Beast fable: A fable in which the principal characters are animals. Beast fables may be didactic or satiric. Noted beast fabulists include seventeenth-century French writer Jean de la Fontaine, nineteenth-century American journalist Joel Chandler Harris, and twentieth-century American humorist James Thurber.
EXAMPLES: Aesop’s story of the fox and the grapes (c. 550 B.C.); Geoffrey Chaucer’s “The Nun’s Priest’s Tale” (1387), in which Chauntecleer, a prideful rooster, nearly loses his neck when he exposes it to a wily fox who has challenged him to prove his singing ability; the story, probably of Russian origin, of the little red hen, whose animal friends don’t want to help her plant, water, or harvest the grain but do want to help her eat her bread; Rudyard Kipling’s Just So Stories (1902).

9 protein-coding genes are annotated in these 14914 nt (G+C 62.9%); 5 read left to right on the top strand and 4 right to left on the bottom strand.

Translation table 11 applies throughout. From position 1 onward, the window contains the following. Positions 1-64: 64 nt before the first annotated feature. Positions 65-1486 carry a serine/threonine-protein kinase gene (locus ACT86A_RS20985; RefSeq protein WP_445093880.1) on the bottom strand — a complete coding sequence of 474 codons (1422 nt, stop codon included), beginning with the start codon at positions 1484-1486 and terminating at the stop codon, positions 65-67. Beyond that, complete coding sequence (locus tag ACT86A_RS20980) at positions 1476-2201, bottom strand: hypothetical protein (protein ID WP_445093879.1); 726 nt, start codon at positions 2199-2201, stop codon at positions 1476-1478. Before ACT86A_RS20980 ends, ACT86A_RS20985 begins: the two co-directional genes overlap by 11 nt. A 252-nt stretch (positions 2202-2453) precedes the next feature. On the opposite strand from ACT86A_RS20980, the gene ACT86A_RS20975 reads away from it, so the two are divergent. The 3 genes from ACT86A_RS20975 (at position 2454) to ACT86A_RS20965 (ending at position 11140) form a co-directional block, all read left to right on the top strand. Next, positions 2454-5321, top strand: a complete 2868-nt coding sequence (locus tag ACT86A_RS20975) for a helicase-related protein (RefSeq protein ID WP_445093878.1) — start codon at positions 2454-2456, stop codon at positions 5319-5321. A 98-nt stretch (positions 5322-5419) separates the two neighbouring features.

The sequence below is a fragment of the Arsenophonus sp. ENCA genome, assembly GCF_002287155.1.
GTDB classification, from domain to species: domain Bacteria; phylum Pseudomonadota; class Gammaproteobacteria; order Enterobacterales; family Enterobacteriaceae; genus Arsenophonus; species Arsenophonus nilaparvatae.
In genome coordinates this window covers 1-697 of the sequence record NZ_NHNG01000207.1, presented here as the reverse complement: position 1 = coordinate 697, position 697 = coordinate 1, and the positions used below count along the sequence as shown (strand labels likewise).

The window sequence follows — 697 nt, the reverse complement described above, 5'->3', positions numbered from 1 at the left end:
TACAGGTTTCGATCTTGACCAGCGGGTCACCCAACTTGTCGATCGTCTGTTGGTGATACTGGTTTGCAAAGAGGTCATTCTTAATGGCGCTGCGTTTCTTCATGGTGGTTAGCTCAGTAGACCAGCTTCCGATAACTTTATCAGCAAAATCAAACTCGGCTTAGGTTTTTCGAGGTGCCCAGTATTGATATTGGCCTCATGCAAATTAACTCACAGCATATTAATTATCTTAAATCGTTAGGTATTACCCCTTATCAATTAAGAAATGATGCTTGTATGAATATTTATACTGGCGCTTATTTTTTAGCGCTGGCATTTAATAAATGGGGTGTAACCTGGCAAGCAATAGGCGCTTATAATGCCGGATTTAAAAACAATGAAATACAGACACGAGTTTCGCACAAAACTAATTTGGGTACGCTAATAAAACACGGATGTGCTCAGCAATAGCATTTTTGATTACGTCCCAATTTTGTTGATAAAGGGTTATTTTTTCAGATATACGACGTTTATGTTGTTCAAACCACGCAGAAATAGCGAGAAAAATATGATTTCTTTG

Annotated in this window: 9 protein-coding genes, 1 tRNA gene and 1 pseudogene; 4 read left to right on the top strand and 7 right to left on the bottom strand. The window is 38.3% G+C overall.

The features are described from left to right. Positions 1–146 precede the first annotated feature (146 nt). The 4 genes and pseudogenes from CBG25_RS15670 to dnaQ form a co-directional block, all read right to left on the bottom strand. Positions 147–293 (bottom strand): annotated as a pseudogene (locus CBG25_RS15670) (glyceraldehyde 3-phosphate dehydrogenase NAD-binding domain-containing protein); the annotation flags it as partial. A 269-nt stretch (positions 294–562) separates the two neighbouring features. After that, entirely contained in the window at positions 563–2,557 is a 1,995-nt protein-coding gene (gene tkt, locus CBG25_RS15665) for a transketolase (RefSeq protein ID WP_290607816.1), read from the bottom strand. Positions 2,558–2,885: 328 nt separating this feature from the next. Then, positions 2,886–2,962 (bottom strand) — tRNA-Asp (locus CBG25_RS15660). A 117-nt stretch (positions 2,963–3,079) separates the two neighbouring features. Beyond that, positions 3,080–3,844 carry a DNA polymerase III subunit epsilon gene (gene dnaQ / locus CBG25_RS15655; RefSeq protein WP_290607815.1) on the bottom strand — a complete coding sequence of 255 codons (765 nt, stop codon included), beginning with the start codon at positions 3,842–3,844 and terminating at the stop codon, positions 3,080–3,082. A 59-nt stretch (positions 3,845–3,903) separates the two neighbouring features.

George Orwell’s beast fable Animal Farm (1945) is a political allegory of the Russian Revolution in which a rebellion by oppressed farm animals against their human masters devolves into even more brutal totalitarianism when the pigs gain unchecked power.